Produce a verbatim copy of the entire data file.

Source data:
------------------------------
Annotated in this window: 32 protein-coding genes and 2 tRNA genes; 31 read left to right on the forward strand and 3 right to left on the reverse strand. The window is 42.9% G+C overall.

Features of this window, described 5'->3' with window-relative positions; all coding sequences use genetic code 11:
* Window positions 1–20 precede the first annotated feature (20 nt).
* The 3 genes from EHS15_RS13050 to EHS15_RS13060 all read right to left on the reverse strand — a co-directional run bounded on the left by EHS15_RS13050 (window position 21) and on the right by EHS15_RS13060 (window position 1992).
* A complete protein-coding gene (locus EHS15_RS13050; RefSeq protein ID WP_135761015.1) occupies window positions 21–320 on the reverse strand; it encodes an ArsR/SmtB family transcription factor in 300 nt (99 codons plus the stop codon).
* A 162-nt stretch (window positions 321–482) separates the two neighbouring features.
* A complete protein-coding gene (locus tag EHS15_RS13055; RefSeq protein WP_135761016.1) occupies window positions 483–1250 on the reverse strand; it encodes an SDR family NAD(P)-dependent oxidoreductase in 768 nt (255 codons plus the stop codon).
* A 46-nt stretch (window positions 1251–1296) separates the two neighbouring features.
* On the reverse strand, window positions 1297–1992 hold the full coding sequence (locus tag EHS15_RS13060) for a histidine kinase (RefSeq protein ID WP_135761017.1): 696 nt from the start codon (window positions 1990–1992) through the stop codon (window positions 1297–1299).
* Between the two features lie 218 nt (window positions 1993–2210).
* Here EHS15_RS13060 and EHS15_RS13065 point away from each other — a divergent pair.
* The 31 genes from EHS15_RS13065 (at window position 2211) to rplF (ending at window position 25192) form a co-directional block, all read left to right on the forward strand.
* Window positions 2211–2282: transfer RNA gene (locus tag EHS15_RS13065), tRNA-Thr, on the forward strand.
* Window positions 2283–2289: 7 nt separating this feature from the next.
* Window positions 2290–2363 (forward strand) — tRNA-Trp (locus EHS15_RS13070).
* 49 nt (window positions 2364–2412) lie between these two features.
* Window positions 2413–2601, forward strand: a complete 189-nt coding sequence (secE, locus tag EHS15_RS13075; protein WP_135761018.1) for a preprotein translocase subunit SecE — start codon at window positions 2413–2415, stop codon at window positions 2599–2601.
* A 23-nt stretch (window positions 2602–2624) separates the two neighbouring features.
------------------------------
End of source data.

Annotated in this window: 32 protein-coding genes and 2 tRNA genes; 31 read left to right on the forward strand and 3 right to left on the reverse strand. The window is 42.9% G+C overall.

Features of this window, described 5'->3' with window-relative positions; all coding sequences use genetic code 11:
* Window positions 1–20 precede the first annotated feature (20 nt).
* The 3 genes from EHS15_RS13050 to EHS15_RS13060 all read right to left on the reverse strand — a co-directional run bounded on the left by EHS15_RS13050 (window position 21) and on the right by EHS15_RS13060 (window position 1992).
* A complete protein-coding gene (locus EHS15_RS13050; RefSeq protein ID WP_135761015.1) occupies window positions 21–320 on the reverse strand; it encodes an ArsR/SmtB family transcription factor in 300 nt (99 codons plus the stop codon).
* A 162-nt stretch (window positions 321–482) separates the two neighbouring features.
* A complete protein-coding gene (locus tag EHS15_RS13055; RefSeq protein WP_135761016.1) occupies window positions 483–1250 on the reverse strand; it encodes an SDR family NAD(P)-dependent oxidoreductase in 768 nt (255 codons plus the stop codon).
* A 46-nt stretch (window positions 1251–1296) separates the two neighbouring features.
* On the reverse strand, window positions 1297–1992 hold the full coding sequence (locus tag EHS15_RS13060) for a histidine kinase (RefSeq protein ID WP_135761017.1): 696 nt from the start codon (window positions 1990–1992) through the stop codon (window positions 1297–1299).
* Between the two features lie 218 nt (window positions 1993–2210).
* Here EHS15_RS13060 and EHS15_RS13065 point away from each other — a divergent pair.
* The 31 genes from EHS15_RS13065 (at window position 2211) to rplF (ending at window position 25192) form a co-directional block, all read left to right on the forward strand.
* Window positions 2211–2282: transfer RNA gene (locus tag EHS15_RS13065), tRNA-Thr, on the forward strand.
* Window positions 2283–2289: 7 nt separating this feature from the next.
* Window positions 2290–2363 (forward strand) — tRNA-Trp (locus EHS15_RS13070).
* 49 nt (window positions 2364–2412) lie between these two features.
* Window positions 2413–2601, forward strand: a complete 189-nt coding sequence (secE, locus tag EHS15_RS13075; protein WP_135761018.1) for a preprotein translocase subunit SecE — start codon at window positions 2413–2415, stop codon at window positions 2599–2601.
* A 23-nt stretch (window positions 2602–2624) separates the two neighbouring features.